You could definitely have some of our Tomatoes, they are coming all in pretty fast now. I didn’t do well with them last Year due to the Weather but this Year we got lucky.
    Nothing better than a fresh Tomato out of the Garden, especially when they are grown in Indiana lol, I am not modest am I? No Answer needed 🙂
    Coming from Germany and from a big City, Munich, it took me a long time to get used to Indiana, now I do appreciate some of the Things which we have here,
    Example, great tasting Tomatoes, Corn on the Cob, Muskmelons and really nice Fall Festivals which begin in late August and spread throughout Indiana, most famous is the Covered Bridge Festival in Rockville, Indiana.
    Maybe next Summer Your Vegetables in Your Garden will do great and make up for this Year, You never know.

  7. itsamysterytome permalink*
    August 2, 2009 3:49 pm

    Hilde
    You are right. There is nothing better than a garden fresh tomato–It’s one vegetable where the store-bought version tastes nothing like the garden version. My favorite summer meal is pimento cheese and fresh tomato sandwiches with fresh sliced jalapenos. (I’m cryin’ cuz I only got to have that once this year since our tomato crop was a flop!

    You should share some of your German recipes–in particular cabbage rolls?????

  8. Hilde permalink
    August 5, 2009 1:47 pm

    STUFFED CABBAGE ROLLS

    Cabbage Rolls

    Ingredients:

    1 Head Cabbage
    1 1/2 lb ground Beef
    1 med. Onion (chopped fine)
    4 cups Beef Broth
    1 pinch of Nutmeg
    Salt & Pepper to taste
    Butter-Oil
    1 Egg
    enough softened white Bread (dip in Milk to soften) to bind Meat Mixture

    separate Stem from Cabbage, take off outer Leaves,
    put Leaves in hot boiling Water, simmer about 5 to 7 Minutes (no more)
    Dry Leaves on Paper Towel.

    Mix Meat with sautéed Onions, softened white Bread, Salt, Pepper, Nutmeg
    and Egg.
    Spoon Meat in to Cabbage Leaves, fold them up and tie with String.
    Brown stuffed Cabbage in hot Butter-Oil on all Sides,
    transfer in large Dutch-Oven add 4 cups Beef Broth, simmer 1-1 1/2 hrs.
    Thicken the Broth with a roux according to Taste

    Serve with Mashed Potatoes and/or Cucumber Salad, Tomato Salad

    Guten Appetit! Enjoy 😉

  9. itsamysterytome permalink*
    August 6, 2009 11:29 am

    Thanks, Hilde!! I’m gonna make these! I’ll also post it under recipes and give you credit! They look delicious. I loves me a good cabbage roll–I even like the ones diet frozen dinner ones.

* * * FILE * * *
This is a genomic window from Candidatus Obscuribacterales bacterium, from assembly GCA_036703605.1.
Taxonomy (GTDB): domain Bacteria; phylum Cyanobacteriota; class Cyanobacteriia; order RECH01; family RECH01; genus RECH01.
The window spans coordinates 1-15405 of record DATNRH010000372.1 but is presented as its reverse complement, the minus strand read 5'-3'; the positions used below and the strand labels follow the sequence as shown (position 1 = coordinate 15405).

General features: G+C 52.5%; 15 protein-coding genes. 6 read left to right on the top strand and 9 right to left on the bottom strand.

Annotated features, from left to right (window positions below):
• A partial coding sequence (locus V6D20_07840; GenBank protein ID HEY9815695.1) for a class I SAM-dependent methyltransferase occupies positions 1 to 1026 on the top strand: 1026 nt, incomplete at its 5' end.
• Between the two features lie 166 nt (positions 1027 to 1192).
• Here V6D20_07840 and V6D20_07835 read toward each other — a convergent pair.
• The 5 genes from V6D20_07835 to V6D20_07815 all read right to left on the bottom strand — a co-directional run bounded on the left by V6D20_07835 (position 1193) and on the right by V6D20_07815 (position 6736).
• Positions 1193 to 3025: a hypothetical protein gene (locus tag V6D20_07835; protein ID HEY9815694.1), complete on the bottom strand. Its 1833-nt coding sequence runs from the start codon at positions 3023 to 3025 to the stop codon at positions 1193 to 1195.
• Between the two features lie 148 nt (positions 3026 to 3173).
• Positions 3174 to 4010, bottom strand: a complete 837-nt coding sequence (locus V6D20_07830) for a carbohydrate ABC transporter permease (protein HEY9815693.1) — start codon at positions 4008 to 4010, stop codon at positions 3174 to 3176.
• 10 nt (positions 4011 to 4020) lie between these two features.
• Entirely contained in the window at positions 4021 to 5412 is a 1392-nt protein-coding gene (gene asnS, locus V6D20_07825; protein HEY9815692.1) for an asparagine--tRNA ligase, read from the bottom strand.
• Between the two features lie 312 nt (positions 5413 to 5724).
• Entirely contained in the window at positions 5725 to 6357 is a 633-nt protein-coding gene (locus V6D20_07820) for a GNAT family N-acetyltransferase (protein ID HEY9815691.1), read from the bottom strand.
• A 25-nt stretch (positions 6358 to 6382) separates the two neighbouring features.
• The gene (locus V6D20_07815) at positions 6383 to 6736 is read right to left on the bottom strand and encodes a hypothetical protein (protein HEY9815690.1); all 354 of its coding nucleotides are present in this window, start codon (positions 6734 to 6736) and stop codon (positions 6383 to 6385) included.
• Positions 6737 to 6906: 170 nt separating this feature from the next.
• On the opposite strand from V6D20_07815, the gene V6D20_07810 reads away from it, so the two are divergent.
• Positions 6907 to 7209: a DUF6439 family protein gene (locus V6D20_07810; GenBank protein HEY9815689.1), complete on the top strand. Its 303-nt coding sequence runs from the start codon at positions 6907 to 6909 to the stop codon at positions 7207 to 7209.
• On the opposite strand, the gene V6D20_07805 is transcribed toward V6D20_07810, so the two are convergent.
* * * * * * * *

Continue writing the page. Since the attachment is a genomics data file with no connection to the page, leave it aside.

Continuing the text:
10. Hilde permalink
    August 6, 2009 3:00 pm

    mystery, this is one of my Favorites and I will share the Recipe with You if You don’t mind

    BEEF ROLL UPS
    (Rinds Rouladen)

    Ingredrients:

    4 Breakfast Steaks (thin sliced Steaks)
    Salt and Pepper
    Mustard (spicy brown)
    1 med. Onion
    4 Slices of Bacon
    2 Dill Pickles (cut in Half lengthwise)
    3 Tablespoons Flour
    1 1/2 – 2 cups
    Beef Broth

    Beat Steaks until thin if needed, sprinkle with Salt and Pepper and spread Mustard on one Side.
    Lay a Slice of Bacon on Top of the Mustard on each Steak, sprinkle with chopped Onions,
    place a Half of Pickle at one End of the Steak and roll it.
    Tie the Ends of the Steak together with a Piece of Threat or use Toothpicks to hold the Steak Roll together.
    Melt Shortening in a roasting Pan,coat Rolls with Flour,
    brown all Sides of the Steak Rolls.
    Add Beef Broth, cover and cook in a preheated Oven at 325 for one Hour.
    Thicken the Sauce with Flour or roux and season with Salt and Pepper.

    This Recipe can also be made on Stove Top, just cook covered on low about 1-1/2 Hrs.
    This tastes good with Mashed Potatoes and Purple sweet and sour Cabbage

    Guten Appetit!

    P.S. I double the Recipe, four Roll Ups wouldn’t be enough for my Family 🙂

  11. itsamysterytome permalink*
    August 6, 2009 4:41 pm

    Hilde,

    I’ve never heard of this one, and I am already envisioning a German cooking day at my house in the next few weeks. Do you use flank or round steak or something else?

  12. Hilde permalink
    August 6, 2009 8:51 pm

    hi mystery, definitely not Round Steak, to thick.
    I usually look for Steak which comes in a Package of 3 to four thin cut Slices of Steak,
    sorry, I don’t know if it is Flank or not. I just look for what does look good and fresh also not too much Fat on it and easy to make the Beef Roll Ups with.
    If it is a little thicker than I would like, I just pound it a little.
    Sometimes You can make two Roll Ups out of one Slice of Steak, depends how big
    they are. Just keep in Mind to have enough Meat for the Filling and to be able to roll them up.
    I hope this is a little Help to You.
    This is a real Bavarian Dish, I guess I have mentioned before I am from Munich , Germany 😆

  13. itsamysterytome permalink*
    August 9, 2009 5:48 pm

    Thanks, Hilde–when I go shopping next week I’ll look for those steaks. Can’t wait to try your dish–both of them!! Thanks for sharing.

    BTW, I posted your recipes under “RECIPES” at the top of the page–They are under BEEF

  14. Sam Roustio permalink
    October 24, 2013 12:51 pm

    I found this recipe because my husband requested I try my hand at a shepherd’s pie. So naturally I googled it! lol Let me tell you I made three different recipes over two weeks and I wish I would have done this one first! THIS IS A-MAZING!! Seriously, it is the best recipe out there. I have two toddlers that don’t eat meat. EVER. They both eat this like they haven’t eaten in a month! I change it up by adding a bag of premium mixed veggies at the end and then top with potatoes. Other than that I wouldn’t change a thing!! Absolutely the best.